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A bowl barrow 370m WNW of Ring-in-the-Mire, forming part of a round barrow cemetery on Gittisham Hill

List Entry Summary

This monument is scheduled under the Ancient Monuments and Archaeological Areas Act 1979 as amended as it appears to the Secretary of State to be of national importance. This entry is a copy, the original is held by the Department for Culture, Media and Sport.

Name: A bowl barrow 370m WNW of Ring-in-the-Mire, forming part of a round barrow cemetery on Gittisham Hill

List entry Number: 1014249

Location

The monument may lie within the boundary of more than one authority.

County: Devon

District: East Devon

District Type: District Authority

Parish: Gittisham

National Park: Not applicable to this List entry.

Grade: Not applicable to this List entry.

Date first scheduled: 05-Jan-1927

Date of most recent amendment: 11-Apr-1996

Legacy System Information

The contents of this record have been generated from a legacy data system.

Legacy System: RSM

UID: 27404

Asset Groupings

This list entry does not comprise part of an Asset Grouping. Asset Groupings are not part of the official record but are added later for information.

List entry Description

Summary of Monument

Legacy Record - This information may be included in the List Entry Details.

Reasons for Designation

Round barrow cemeteries date to the Bronze Age (c.2000-700 BC). They comprise closely-spaced groups of up to 30 round barrows - rubble or earthen mounds covering single or multiple burials. Most cemeteries developed over a considerable period of time, often many centuries, and in some cases acted as a focus for burials as late as the early medieval period. They exhibit considerable diversity of burial rite, plan and form, frequently including several different types of round barrow, occasionally associated with earlier long barrows. Where large scale investigation has been undertaken around them, contemporary or later "flat" burials between the barrow mounds have often been revealed. Round barrow cemeteries occur across most of lowland Britain, with a marked concentration in Wessex. In some cases, they are clustered around other important contemporary monuments such as henges. Often occupying prominent locations, they are a major historic element in the modern landscape, whilst their diversity and their longevity as a monument type provide important information on the variety of beliefs and social organisation amongst early prehistoric communities. They are particularly representative of their period and a substantial proportion of surviving or partly-surviving examples are considered worthy of protection.

The Gittisham Hill barrow cemetery comprises the western area of one of the most extensive and densest concentrations of barrows in Devon. Limited archaeological excavations of some of the barrows in this concentration have revealed that they show a remarkable diversity in size and form, and in the nature of their funerary contents. This barrow is one of 13 that form the Gittisham Hill barrow cemetery. It is the largest in the group and is a prominent landmark on the heath. Despite later disturbance it survives in good condition and will retain archaeological and environmental evidence relating to its construction and use.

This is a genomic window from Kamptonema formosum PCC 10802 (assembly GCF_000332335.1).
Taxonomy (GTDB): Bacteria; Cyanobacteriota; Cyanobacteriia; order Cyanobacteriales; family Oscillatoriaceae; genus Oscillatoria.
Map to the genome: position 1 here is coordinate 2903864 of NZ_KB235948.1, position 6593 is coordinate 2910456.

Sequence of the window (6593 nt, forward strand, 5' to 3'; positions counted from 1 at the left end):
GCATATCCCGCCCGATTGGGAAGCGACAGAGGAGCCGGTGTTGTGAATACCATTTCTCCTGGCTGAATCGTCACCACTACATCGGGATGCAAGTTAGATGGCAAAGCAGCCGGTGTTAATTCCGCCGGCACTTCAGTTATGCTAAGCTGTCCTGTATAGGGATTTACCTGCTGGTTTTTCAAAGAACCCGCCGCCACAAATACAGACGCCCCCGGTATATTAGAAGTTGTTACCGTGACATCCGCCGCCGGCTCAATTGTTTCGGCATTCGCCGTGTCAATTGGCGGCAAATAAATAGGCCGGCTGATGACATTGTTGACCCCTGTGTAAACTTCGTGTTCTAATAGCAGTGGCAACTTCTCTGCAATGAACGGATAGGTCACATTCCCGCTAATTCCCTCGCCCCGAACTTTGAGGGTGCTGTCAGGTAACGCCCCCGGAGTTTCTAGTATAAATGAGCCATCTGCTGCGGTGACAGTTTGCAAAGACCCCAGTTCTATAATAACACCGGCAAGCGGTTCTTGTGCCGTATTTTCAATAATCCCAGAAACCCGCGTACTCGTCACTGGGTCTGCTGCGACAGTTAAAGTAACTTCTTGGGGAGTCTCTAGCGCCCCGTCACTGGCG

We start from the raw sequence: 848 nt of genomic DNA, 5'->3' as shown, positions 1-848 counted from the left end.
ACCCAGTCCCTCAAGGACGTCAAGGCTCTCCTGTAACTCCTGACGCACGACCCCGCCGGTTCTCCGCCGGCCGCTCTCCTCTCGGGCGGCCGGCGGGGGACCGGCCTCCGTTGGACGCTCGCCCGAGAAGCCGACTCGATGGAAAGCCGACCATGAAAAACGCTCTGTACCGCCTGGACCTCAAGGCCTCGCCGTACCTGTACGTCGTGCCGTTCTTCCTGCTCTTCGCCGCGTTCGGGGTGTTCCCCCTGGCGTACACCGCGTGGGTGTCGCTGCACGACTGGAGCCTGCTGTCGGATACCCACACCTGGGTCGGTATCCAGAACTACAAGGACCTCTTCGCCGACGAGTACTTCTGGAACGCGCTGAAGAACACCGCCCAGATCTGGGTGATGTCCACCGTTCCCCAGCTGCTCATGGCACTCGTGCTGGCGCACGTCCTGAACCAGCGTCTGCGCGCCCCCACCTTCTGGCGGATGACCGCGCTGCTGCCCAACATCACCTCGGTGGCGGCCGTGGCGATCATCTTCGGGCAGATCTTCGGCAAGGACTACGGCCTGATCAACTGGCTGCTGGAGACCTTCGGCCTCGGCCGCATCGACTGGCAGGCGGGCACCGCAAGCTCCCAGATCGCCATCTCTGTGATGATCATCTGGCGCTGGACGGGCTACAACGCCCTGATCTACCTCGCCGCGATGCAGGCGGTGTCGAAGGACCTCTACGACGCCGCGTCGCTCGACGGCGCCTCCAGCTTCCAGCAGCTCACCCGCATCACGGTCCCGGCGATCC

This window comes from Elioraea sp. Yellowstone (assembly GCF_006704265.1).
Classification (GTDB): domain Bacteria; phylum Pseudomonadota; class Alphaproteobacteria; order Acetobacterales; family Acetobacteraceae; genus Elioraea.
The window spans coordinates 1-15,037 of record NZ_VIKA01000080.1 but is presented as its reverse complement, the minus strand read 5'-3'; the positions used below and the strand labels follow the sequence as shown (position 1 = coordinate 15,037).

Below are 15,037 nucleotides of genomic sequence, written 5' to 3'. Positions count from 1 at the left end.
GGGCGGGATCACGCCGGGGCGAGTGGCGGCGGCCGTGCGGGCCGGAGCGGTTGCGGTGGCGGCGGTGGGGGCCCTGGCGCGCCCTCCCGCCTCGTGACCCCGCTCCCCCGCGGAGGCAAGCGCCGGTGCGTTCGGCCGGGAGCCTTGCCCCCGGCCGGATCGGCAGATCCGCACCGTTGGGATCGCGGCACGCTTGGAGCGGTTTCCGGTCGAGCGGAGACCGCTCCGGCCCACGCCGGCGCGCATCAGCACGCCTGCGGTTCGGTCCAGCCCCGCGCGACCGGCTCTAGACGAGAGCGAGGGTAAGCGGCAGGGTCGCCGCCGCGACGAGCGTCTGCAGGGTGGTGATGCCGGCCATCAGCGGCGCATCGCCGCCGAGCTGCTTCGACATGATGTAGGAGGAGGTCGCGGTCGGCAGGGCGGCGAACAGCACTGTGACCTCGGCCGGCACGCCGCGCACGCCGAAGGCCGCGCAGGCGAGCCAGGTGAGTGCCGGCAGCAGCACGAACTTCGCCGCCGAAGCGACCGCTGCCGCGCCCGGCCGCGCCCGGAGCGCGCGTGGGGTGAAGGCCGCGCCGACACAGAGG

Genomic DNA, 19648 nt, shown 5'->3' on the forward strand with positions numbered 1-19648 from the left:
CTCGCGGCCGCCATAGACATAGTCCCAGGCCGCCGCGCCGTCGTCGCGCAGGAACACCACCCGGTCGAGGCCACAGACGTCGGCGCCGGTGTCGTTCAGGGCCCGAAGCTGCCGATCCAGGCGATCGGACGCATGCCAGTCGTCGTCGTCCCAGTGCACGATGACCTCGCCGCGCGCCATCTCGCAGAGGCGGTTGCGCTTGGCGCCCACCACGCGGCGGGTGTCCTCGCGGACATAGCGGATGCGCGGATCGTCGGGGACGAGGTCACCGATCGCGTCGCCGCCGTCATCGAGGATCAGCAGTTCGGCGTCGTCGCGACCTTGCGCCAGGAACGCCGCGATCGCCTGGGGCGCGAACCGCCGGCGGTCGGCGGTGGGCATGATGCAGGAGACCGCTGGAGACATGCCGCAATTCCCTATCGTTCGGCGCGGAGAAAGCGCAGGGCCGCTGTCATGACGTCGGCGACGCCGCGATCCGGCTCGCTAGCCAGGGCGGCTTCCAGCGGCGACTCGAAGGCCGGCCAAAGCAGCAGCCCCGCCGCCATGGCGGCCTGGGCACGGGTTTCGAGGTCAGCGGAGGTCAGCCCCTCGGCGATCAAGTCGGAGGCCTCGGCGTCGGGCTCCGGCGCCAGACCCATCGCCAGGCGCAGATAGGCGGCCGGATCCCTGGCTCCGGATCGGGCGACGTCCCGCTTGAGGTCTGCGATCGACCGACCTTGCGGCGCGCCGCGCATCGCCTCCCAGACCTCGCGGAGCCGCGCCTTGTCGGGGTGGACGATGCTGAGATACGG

History

Legacy Record - This information may be included in the List Entry Details.

Details

The Gittisham Hill barrow cemetery is situated in south east Devon, 8km south of Honiton, on the high ground of an extensive Greensand plateau where it forms the watershed of the south-flowing River Sid. The monument includes a single bowl barrow situated within an area of heathland, on the east side of Gittisham Hill. The barrow consists of a substantial mound of evenly rounded profile, 40m in diameter and c.3.5m in height, surrounded by a ditch 4m wide and up to 0.5m deep, visible on the west, north and east sides. The mound has been subject to a number of later disturbances. The lower slope of the mound is circumscribed by a shallow trench, 1m wide and c.0.4m deep, with an upcast bank, 1m wide, on its outer side. This feature was observed in 1880 when the trench is reported to have contained a hedge enclosing the mound from the surrounding heath. On the west and north sides small pits have been dug into the mound from the inner side of the trench. On the top of the mound and towards its north side there is a large steep-sided conical pit, 4m in diameter and 2m deep, surrounded by a bank of upcast soil. On the north west side of the mound and inside the circuit of the circular trench, another short trench, 3m long, 2m wide and c.1m deep, has been dug radially into the mound. There are no records of the barrow being subject to archaeological investigation.

MAP EXTRACT The site of the monument is shown on the attached map extract. It includes a 2 metre boundary around the archaeological features, considered to be essential for the monument's support and preservation.

Selected Sources

Books and journals
Fox, A, 'Proceedings of the Devon Archaeological Society' in The Broad Down (Farway) Necropolis, , Vol. 4, (1952), 1-19
Grinsell, L V, 'Proceedings of the Devon Archaeological Society' in The Barrows of South and East Devon, , Vol. 41, (1983), 5-46
Hutchinson, , 'Report and Transactions of the Devonshire Association' in Report on Barrows near Sidmouth, , Vol. 12, (1880)
Simpson, S, Noble, S, 'Exeter Museums Archaeological Field Unit Report' in Archaeological Survey & Management Study of Areas of E Devon, , Vol. 93.38, (1993)

National Grid Reference: SY 15144 96068

Map

Map
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This copy shows the entry on 19-Nov-2017 at 10:53:10.

End of official listing